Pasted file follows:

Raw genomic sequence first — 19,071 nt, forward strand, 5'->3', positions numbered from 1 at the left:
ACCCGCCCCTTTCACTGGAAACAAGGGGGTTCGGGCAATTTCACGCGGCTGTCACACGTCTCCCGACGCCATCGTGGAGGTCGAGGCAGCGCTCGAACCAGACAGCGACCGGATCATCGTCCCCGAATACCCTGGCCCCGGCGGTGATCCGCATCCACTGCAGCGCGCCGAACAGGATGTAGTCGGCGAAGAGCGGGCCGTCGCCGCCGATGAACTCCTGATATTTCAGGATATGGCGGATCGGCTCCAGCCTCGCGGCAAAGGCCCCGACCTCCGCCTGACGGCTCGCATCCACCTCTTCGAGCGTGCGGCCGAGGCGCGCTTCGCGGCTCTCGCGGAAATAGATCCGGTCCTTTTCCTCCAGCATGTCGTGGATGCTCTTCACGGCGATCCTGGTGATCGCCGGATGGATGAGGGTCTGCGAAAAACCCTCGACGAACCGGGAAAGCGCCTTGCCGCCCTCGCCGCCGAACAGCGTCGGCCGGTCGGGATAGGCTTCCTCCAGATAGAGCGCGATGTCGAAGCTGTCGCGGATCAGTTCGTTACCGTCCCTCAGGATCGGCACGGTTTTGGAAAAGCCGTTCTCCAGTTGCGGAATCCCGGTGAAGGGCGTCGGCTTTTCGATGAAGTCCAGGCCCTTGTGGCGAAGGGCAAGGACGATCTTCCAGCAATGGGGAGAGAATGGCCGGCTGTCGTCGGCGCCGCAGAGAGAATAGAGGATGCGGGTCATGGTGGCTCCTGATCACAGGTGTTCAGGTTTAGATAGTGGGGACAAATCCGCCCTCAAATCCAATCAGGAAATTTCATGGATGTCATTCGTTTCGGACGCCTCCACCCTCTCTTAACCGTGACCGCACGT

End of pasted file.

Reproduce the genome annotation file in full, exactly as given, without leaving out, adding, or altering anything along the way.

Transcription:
Raw genomic sequence first — 19,071 nt, forward strand, 5'->3', positions numbered from 1 at the left:
ACCCGCCCCTTTCACTGGAAACAAGGGGGTTCGGGCAATTTCACGCGGCTGTCACACGTCTCCCGACGCCATCGTGGAGGTCGAGGCAGCGCTCGAACCAGACAGCGACCGGATCATCGTCCCCGAATACCCTGGCCCCGGCGGTGATCCGCATCCACTGCAGCGCGCCGAACAGGATGTAGTCGGCGAAGAGCGGGCCGTCGCCGCCGATGAACTCCTGATATTTCAGGATATGGCGGATCGGCTCCAGCCTCGCGGCAAAGGCCCCGACCTCCGCCTGACGGCTCGCATCCACCTCTTCGAGCGTGCGGCCGAGGCGCGCTTCGCGGCTCTCGCGGAAATAGATCCGGTCCTTTTCCTCCAGCATGTCGTGGATGCTCTTCACGGCGATCCTGGTGATCGCCGGATGGATGAGGGTCTGCGAAAAACCCTCGACGAACCGGGAAAGCGCCTTGCCGCCCTCGCCGCCGAACAGCGTCGGCCGGTCGGGATAGGCTTCCTCCAGATAGAGCGCGATGTCGAAGCTGTCGCGGATCAGTTCGTTACCGTCCCTCAGGATCGGCACGGTTTTGGAAAAGCCGTTCTCCAGTTGCGGAATCCCGGTGAAGGGCGTCGGCTTTTCGATGAAGTCCAGGCCCTTGTGGCGAAGGGCAAGGACGATCTTCCAGCAATGGGGAGAGAATGGCCGGCTGTCGTCGGCGCCGCAGAGAGAATAGAGGATGCGGGTCATGGTGGCTCCTGATCACAGGTGTTCAGGTTTAGATAGTGGGGACAAATCCGCCCTCAAATCCAATCAGGAAATTTCATGGATGTCATTCGTTTCGGACGCCTCCACCCTCTCTTAACCGTGACCGCACGT